We had the good fortune of connecting with Saransh Desai-Chowdhry and we’ve shared our conversation below.
Hi Saransh, what is the most important factor behind your success?
The most important factor behind my success as a storyteller is my ability to inhabit a variety of perspectives. In my writing and in my work, I aim to be nuanced instead of categorical. I draw from a variety of disciplines, considering the specific conditions and implications of each domain I explore, instead of settling for abstractions.
I’ve learned to come to terms with the idea that multiple things can be true at once, even if they don’t seamlessly integrate with one another. What rings as true to one person or community may be entirely disparate from how others perceive it. Whether I’m writing, working on a business campaign, or supporting an artist, I try my best to honor the notion that subjectivity drives each of our lived experiences and how we connect with one another.
Alright, so let’s move onto what keeps you busy professionally?
I’m an interdisciplinary writer, and I thrive at the intersection of storytelling, cultural analysis, and business. My first book, “Soundstorm: Musings on the Madness of the Modern Music Ecosystem,” was published in December 2020. I was inspired to write it because music has always been the lens through which I perceive the world. My creative background is in Hindustani vocal classical music, and growing up in LA and attending college in NYC gradually exposed me to a wide variety of musical communities.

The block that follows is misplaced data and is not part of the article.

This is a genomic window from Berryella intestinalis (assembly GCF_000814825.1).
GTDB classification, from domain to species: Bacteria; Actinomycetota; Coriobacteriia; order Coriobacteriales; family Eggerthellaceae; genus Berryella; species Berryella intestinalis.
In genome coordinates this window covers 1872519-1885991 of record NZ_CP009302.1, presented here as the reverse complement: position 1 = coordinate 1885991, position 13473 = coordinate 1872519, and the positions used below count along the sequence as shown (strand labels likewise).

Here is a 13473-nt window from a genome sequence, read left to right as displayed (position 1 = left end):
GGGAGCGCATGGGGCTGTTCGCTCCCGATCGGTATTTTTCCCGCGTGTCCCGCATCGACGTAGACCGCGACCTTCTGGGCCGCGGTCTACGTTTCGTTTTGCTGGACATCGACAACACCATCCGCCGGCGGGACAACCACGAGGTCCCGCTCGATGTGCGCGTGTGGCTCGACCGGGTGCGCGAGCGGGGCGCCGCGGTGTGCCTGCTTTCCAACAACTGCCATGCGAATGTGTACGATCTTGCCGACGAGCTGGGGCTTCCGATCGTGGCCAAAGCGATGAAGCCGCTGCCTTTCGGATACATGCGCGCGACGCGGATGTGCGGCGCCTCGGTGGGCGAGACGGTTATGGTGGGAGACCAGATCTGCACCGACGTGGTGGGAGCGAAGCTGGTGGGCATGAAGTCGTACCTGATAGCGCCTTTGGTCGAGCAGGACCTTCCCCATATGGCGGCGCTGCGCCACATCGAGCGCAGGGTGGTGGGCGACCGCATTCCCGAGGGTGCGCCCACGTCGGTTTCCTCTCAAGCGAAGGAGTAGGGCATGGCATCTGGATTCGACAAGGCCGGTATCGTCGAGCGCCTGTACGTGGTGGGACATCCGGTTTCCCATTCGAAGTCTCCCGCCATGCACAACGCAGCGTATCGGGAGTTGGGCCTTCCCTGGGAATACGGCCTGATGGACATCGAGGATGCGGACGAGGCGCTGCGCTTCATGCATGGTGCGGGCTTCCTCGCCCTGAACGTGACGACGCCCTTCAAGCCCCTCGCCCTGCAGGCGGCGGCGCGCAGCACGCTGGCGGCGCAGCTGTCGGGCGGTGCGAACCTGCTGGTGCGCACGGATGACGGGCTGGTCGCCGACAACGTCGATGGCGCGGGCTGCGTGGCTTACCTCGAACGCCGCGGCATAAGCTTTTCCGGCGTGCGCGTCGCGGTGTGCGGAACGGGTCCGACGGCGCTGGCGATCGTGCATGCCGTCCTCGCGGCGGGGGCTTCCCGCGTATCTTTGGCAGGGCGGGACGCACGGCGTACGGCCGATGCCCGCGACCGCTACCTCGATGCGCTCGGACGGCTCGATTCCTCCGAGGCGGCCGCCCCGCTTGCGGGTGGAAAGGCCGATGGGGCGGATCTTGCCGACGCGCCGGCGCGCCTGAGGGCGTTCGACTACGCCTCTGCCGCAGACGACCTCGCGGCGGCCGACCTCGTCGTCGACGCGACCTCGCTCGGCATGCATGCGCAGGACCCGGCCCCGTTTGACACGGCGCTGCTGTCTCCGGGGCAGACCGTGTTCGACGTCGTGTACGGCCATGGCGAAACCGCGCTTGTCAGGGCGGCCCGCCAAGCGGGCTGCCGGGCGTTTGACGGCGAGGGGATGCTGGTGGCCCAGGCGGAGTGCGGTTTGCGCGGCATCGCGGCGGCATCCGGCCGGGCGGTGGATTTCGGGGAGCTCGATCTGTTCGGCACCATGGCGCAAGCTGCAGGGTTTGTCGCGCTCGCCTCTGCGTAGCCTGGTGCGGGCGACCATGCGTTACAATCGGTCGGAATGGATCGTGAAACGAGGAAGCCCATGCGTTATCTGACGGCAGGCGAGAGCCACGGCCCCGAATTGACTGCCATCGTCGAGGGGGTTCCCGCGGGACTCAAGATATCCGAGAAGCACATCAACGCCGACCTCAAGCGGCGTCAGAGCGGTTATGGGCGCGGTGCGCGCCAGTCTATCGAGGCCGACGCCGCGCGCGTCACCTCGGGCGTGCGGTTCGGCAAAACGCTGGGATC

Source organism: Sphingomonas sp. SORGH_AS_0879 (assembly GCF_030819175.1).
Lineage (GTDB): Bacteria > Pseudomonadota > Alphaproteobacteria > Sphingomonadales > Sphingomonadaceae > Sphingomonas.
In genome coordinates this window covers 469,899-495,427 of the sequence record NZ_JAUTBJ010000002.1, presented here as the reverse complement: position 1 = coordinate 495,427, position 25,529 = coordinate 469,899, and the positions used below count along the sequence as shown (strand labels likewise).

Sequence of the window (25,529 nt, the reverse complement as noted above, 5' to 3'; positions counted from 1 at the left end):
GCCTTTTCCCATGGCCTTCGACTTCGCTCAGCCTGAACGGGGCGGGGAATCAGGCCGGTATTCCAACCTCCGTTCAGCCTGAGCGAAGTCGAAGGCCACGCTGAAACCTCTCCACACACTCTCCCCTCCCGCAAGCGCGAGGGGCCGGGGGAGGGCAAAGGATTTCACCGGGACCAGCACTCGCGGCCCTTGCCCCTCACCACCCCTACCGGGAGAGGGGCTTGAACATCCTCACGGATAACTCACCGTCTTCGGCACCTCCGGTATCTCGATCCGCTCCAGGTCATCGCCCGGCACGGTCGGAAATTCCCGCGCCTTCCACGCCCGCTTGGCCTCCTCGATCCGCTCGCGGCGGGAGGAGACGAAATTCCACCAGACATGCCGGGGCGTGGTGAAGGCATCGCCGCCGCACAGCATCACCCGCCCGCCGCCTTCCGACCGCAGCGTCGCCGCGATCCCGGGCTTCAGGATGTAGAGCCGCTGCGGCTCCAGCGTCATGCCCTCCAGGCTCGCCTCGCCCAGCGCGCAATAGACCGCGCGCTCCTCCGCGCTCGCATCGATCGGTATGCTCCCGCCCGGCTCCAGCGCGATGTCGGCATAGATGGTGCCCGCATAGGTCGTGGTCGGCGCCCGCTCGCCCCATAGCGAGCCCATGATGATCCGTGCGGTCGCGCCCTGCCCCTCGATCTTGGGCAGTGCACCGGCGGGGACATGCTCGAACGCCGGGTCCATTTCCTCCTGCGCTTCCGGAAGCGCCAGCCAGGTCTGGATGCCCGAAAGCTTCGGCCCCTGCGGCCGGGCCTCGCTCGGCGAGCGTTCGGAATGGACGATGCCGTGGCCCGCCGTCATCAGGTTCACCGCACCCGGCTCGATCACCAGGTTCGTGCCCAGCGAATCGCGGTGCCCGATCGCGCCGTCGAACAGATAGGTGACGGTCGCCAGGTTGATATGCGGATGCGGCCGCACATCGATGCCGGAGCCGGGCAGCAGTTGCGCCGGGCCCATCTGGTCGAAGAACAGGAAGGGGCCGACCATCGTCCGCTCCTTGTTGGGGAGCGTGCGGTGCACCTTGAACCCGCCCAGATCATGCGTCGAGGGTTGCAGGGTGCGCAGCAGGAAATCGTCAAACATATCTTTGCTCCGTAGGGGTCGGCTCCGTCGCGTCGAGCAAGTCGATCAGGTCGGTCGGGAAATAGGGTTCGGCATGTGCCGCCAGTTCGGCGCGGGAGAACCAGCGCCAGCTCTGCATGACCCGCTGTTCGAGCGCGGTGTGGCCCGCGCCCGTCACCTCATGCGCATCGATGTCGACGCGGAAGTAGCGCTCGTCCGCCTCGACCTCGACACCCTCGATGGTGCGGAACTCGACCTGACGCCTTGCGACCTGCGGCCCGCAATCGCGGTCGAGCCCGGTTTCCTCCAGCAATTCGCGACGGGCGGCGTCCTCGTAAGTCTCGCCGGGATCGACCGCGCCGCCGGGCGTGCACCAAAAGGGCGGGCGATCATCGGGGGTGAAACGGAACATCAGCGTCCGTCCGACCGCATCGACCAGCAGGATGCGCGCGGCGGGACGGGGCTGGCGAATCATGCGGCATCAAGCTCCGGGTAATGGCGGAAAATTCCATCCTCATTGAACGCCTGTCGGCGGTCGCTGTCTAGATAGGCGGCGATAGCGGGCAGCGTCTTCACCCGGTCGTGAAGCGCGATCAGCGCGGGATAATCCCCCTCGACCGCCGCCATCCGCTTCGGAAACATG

When I began my professional career on the business side of music in my late teens, I noticed that the modern music ecosystem is siloed off into disparate factions. Artists, business leaders, and cultural curators of music often seem to be speaking different languages, despite sharing the same artform at the center of their work. Each of the fifteen essays in my book is meant to be an exercise in bridging the gap between those different worlds, syntheses and frictions alike. In one essay, I analyze the evolving role of award shows like the Grammys in the digital age, when listeners are empowered to carve out their own schools of taste instead of abiding by institutional standards. In another, I assess the complexity of how streaming services like Spotify struggle to balance artists’ and shareholders’ agendas, prompting controversy in the creative community. In another, I profile Blu DeTiger, a bassist and singer-songwriter who went viral on TikTok after years of honing her craft, illustrating the possibility that luck is hard work disguised.
In the wake of the coronavirus pandemic, when so many of the structures and systems that we typically take for granted are being put under pressure, I hope to give music lovers the space to think critically about the music ecosystem’s merits, drawbacks, and lineages.
While writing a book has been a lifelong dream of mine, I never expected to release one just months after graduating college (on Zoom!) Amidst the volatility of the pandemic, I tethered myself to the one thing I knew would help bring me clarity: creativity. By embracing my own discomfort and vulnerabilities, I was able to bring life to a longtime passion project. I’ve learned that in order to nurture and sustain any project in the long term, it’s important to be adaptable, to rely on the support of your loved ones and confidants, and to make space for meaningful rests and pauses!